Every time a celebrity couple I like — I’m talking to you, Austin Butler and Vanessa Hudgens, and you, Ben Simmons and Kendall Jenner — breaks up, I take a ride on an emotional rollercoaster. I want to know what went wrong, how long it’s been going downhill, and why they would do this to me. But below the sadness, despair, and hurt over something that quite clearly has nothing to do with me, there’s a teeny, tiny, very small, extremely mini glimmer of hope that I now have my shot. I can seduce a celebrity and make them fall in love with me. And no, I’m not a maniac.  

“There’s just something about a celebrity,” says sex and relationship therapist Megan Fleming, Ph.D. “They’re the ideal in terms of looks, success, connections, power, and all of the things that are often attractive. [It’s] projection. We have this sense that because of the films we’ve watched, we know this person.” We conflate characters with the actors who play them and, in turn, get drawn into those fictional narratives and stories and start to identify with them, she says. 

Because we see actors portray these ideals on our screens, we start to think that they’re the model for who we want to be in a relationship with. I’m not (usually) delusional, but I take bits and pieces of different celebrities’ attributes and keep them in mind when dating: Timothée Chalamet’s bone structure. Jeff Goldblum’s kookiness. Noah Centineo’s sensitivity. Brendon Urie’s/Gregg Sulkin’s/Jamie Dornan’s faces. The list is as long as a CVS receipt. But, it’s hardly realistic. These fictional characters and scenarios aren’t representative of the intricacies of authentic relationships. 

“[It’s] the fairy-tale happy ending — the prince and the palace translates to the celebrity [with] the big house and the nice car,” says Fleming.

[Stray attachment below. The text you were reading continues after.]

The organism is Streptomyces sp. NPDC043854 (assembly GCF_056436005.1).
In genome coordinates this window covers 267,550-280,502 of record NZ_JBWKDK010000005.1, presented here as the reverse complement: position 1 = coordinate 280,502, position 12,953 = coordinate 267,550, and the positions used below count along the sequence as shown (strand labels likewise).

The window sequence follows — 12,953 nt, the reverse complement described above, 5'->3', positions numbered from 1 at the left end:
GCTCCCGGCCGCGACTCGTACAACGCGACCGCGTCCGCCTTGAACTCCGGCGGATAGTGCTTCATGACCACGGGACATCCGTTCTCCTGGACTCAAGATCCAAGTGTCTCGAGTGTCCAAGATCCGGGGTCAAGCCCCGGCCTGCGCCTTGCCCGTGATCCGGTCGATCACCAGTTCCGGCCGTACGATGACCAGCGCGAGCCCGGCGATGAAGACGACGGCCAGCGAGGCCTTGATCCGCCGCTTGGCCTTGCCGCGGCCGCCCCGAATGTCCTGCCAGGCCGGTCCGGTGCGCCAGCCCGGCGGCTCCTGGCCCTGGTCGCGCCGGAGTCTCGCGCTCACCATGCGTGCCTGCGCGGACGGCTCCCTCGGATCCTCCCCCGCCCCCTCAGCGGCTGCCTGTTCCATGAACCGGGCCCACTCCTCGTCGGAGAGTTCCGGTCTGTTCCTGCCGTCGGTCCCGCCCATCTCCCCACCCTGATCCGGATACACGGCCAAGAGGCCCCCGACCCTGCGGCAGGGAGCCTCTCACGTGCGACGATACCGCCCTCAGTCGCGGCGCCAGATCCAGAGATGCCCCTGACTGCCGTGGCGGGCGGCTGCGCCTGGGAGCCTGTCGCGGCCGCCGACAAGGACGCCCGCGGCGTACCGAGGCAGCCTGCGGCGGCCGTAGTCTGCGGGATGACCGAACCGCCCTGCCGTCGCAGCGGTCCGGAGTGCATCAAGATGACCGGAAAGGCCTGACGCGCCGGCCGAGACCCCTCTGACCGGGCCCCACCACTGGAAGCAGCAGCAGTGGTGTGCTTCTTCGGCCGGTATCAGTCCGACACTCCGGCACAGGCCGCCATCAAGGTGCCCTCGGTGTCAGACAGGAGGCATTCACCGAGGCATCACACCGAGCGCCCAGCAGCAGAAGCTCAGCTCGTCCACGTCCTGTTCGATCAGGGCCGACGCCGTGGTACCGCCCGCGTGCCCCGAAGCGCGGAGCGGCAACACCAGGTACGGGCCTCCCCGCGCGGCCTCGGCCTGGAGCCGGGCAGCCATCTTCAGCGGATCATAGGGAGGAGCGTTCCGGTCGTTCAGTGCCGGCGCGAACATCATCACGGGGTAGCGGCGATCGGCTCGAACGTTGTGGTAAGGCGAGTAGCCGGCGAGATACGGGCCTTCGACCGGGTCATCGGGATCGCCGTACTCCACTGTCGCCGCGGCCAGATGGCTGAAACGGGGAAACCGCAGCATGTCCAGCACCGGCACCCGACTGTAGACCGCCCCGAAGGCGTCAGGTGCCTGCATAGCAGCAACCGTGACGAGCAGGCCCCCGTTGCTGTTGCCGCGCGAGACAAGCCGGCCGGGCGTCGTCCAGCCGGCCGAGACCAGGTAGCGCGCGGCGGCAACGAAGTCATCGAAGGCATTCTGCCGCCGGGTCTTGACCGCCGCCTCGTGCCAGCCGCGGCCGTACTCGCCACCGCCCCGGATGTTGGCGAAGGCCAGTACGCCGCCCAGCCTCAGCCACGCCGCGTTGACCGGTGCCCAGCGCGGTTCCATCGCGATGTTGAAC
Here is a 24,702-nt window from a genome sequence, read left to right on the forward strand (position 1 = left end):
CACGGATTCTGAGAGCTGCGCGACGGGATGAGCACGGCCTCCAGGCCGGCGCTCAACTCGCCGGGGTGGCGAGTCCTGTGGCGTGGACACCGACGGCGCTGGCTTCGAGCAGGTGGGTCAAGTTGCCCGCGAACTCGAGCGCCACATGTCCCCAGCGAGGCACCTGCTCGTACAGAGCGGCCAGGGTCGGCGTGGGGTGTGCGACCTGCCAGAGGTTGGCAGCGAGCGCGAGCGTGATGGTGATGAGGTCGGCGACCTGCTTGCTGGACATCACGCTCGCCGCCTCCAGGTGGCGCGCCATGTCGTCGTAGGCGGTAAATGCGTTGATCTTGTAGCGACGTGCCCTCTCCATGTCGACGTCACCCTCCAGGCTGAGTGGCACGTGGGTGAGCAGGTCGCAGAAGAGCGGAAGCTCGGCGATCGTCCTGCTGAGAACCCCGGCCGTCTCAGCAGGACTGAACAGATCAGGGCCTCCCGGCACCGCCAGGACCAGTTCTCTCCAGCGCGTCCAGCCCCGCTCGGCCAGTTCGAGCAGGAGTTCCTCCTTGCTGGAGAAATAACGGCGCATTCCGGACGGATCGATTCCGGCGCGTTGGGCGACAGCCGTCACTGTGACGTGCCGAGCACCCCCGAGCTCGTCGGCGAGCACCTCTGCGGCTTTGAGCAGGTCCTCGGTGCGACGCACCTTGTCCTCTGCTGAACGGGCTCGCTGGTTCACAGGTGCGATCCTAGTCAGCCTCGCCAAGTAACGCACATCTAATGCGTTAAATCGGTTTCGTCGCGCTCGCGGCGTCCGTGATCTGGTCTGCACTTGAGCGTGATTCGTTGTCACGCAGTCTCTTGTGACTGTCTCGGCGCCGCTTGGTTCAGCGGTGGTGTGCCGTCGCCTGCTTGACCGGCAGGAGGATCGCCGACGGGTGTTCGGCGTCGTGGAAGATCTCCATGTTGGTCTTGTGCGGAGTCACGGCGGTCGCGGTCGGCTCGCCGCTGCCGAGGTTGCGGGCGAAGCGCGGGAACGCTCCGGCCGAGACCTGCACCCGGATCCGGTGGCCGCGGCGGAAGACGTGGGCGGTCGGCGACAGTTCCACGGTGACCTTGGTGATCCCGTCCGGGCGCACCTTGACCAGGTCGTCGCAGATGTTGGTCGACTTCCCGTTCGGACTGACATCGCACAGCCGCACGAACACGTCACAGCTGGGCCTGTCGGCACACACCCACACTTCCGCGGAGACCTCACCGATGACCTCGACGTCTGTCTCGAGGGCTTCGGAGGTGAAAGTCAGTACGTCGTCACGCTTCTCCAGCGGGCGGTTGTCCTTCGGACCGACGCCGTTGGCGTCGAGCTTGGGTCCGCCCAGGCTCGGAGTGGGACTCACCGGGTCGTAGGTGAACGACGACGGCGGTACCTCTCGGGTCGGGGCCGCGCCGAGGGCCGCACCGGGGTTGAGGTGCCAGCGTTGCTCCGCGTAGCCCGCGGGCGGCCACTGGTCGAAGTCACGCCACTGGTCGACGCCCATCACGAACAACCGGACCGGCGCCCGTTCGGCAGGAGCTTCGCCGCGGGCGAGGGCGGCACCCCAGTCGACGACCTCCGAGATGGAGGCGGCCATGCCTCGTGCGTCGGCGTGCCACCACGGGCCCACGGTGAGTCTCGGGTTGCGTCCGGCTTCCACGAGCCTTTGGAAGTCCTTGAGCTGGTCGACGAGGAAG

All of this can lead to unrealistic expectations in real-life relationships. You know, the one with the person you met on Tinder or had a class with in college. It’s what Fleming calls the “comparison trap.” You get so enamored with your understanding of a celebrity persona that when the person you are seeing doesn’t behave like you assume this famous person would, you find yourself disappointed.

Still, no one is suggesting we give up celebrity culture (TBH, that sounds like a bit of an empty existence). Reading about your crushes, watching their movies, stalking them on Instagram, etc. fuels your sense of fantasy in a positive way, says Fleming. “Enjoying the process is a healthy thing to do as long as it doesn’t get obsessive or in the way of your partner in real life.” 

But you have to find a balance. “If you’re sitting there and complaining that there’s no one out there and you haven’t been on a date in two years, then what are your standards?” asks Fleming. You don’t want to sell yourself short — it’s perfectly acceptable and normal to have standards (know your worth!). But those requirements are only justifiable to a certain point. Do you want your partner to be an all-around caring person? Yes. Do you only want them if they drive a Lambo and have a five-year deal with Universal Pictures? Let it go. Remember, nobody’s perfect. Not even Timothée Chalamet.